Proctitis refers to inflammation in the rectum. It may result in rectal bleeding or discharge, urgency, painful defecation, tenesmus, and crampy lower abdominal pain. The inflammation can develop as a consequence of exposure of the rectal mucosa to infectious organisms, allergens, radiation, ischaemia, and toxins, or diversion of faecal flow from the rectum (diversion proctitis). In addition, it can be the primary location of idiopathic inflammatory bowel disease, such as ulcerative colitis or Crohn's disease.
As there are many possible causes for this condition, accurate assessment and identification of the underlying cause is essential for appropriate therapy.
- Idiopathic ulcerative proctitis
- Crohn's proctitis
- Sexually transmitted proctitis
- Coeliac disease
- Radiation proctitis
- Ischaemic proctitis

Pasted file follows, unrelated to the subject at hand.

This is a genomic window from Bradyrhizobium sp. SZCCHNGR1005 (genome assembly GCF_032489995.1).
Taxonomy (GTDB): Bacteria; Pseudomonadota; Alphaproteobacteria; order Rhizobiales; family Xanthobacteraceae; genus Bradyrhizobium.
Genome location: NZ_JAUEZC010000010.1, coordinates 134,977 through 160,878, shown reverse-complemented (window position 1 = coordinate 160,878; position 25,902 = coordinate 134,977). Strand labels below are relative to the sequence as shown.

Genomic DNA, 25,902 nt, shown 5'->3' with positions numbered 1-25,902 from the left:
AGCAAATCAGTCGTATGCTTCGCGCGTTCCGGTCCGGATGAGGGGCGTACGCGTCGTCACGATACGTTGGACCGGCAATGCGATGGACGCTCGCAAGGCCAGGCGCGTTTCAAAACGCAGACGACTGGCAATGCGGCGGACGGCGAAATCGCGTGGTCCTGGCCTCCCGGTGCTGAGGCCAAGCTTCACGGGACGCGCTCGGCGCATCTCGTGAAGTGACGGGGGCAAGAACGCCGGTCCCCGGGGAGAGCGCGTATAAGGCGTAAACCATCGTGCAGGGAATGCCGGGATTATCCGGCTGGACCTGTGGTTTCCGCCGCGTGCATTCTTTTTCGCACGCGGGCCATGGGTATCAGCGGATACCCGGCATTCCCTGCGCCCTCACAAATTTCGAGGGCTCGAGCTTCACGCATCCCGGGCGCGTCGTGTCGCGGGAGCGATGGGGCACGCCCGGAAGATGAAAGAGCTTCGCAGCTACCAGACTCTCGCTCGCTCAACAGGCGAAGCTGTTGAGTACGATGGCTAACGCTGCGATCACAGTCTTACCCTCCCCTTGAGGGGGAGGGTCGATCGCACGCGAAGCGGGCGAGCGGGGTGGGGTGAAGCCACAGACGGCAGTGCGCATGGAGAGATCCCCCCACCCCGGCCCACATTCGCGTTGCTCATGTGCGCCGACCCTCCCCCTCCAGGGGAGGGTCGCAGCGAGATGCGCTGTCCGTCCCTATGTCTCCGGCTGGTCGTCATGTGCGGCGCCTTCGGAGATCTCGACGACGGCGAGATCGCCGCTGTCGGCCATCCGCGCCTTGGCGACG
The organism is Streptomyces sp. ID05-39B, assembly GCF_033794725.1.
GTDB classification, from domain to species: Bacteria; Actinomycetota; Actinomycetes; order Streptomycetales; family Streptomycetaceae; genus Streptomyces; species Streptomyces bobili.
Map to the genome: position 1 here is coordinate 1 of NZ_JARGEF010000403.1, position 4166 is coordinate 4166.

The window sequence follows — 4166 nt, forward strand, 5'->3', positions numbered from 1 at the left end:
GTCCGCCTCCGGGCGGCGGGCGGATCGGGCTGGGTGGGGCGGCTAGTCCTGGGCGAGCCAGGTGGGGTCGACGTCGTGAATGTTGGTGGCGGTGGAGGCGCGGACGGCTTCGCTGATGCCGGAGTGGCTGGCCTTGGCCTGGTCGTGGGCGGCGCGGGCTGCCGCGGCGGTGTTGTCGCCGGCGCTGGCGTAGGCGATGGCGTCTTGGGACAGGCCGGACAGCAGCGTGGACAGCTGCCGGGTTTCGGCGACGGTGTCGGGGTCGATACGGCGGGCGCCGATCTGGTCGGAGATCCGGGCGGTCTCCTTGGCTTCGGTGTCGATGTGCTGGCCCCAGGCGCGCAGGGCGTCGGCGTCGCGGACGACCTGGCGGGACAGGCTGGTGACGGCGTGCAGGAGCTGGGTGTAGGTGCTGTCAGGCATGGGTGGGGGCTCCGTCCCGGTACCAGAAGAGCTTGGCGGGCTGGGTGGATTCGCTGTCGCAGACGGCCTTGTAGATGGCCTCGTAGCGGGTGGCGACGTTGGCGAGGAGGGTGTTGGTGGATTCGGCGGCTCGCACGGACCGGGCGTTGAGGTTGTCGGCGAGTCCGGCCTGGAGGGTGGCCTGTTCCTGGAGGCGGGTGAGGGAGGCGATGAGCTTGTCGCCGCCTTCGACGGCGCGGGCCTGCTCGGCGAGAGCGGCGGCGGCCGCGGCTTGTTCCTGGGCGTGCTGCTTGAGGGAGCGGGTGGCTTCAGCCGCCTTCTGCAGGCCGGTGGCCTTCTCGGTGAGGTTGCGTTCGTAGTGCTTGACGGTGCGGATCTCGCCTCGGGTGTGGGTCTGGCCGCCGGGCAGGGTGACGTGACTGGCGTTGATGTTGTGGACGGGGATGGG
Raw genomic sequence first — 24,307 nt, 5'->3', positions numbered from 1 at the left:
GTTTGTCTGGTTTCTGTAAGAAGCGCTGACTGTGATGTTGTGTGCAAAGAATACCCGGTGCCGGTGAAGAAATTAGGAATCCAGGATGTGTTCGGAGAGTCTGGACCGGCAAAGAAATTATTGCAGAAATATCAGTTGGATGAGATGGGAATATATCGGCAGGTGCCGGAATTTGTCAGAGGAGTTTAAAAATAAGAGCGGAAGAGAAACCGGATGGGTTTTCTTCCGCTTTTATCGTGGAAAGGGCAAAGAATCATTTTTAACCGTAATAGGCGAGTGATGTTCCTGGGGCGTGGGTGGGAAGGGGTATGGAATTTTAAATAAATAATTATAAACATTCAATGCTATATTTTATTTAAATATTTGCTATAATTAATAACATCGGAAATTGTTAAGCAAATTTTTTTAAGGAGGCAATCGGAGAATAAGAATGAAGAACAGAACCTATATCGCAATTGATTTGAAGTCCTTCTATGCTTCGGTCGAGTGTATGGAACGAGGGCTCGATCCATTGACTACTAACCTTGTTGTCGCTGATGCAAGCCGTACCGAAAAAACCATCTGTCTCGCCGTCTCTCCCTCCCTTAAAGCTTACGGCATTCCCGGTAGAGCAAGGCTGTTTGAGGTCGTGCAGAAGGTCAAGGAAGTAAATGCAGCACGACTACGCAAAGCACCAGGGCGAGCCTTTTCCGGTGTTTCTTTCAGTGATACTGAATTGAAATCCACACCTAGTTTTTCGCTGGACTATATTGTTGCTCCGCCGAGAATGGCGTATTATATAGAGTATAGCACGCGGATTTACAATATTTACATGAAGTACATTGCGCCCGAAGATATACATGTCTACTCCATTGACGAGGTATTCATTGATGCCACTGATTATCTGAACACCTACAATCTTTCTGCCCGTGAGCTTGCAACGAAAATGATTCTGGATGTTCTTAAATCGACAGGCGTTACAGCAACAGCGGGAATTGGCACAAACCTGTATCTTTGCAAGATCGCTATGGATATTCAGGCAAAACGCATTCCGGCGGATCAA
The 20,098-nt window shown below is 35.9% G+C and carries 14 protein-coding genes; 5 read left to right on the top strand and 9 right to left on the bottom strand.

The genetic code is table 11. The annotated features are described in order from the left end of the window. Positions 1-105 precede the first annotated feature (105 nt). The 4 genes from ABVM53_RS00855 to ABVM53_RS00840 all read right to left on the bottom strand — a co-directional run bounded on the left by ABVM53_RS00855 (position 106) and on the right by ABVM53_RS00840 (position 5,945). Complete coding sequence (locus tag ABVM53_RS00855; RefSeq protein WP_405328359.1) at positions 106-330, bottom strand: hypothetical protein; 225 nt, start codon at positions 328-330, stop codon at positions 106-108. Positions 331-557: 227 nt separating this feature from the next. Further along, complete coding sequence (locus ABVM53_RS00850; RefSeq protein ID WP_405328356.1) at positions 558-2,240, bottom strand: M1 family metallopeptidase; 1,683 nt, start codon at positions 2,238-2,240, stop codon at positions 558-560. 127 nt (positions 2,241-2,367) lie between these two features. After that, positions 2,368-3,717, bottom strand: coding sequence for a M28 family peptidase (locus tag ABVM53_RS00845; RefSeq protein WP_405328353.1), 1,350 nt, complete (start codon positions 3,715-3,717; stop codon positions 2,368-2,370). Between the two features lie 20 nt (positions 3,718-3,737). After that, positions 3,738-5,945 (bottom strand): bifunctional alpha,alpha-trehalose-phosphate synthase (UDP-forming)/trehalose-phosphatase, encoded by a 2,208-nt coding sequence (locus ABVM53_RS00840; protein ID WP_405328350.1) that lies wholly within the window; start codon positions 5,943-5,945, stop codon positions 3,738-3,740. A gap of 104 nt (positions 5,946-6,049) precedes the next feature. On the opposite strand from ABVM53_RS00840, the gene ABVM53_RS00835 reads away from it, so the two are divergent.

- Proctitis related to non-steroidal anti-inflammatory drug use, caustic agent
- Diversion colitis
Alan C. Moss, MD
Professor of Medicine
ACM declares that he has no competing interests.
Srikrishna Nagri, MD
SN declares that he has no competing interests.
Terry Bolin, MBBS
Associate Professor of Medicine
Gastrointestinal and Liver Unit
The Prince of Wales Hospital
New South Wales
TB declares that he has no competing interests.
- 2018 UK national guideline for the management of infection with Neisseria gonorrhoeae
- ACG clinical guideline: management of Crohn's disease in adults
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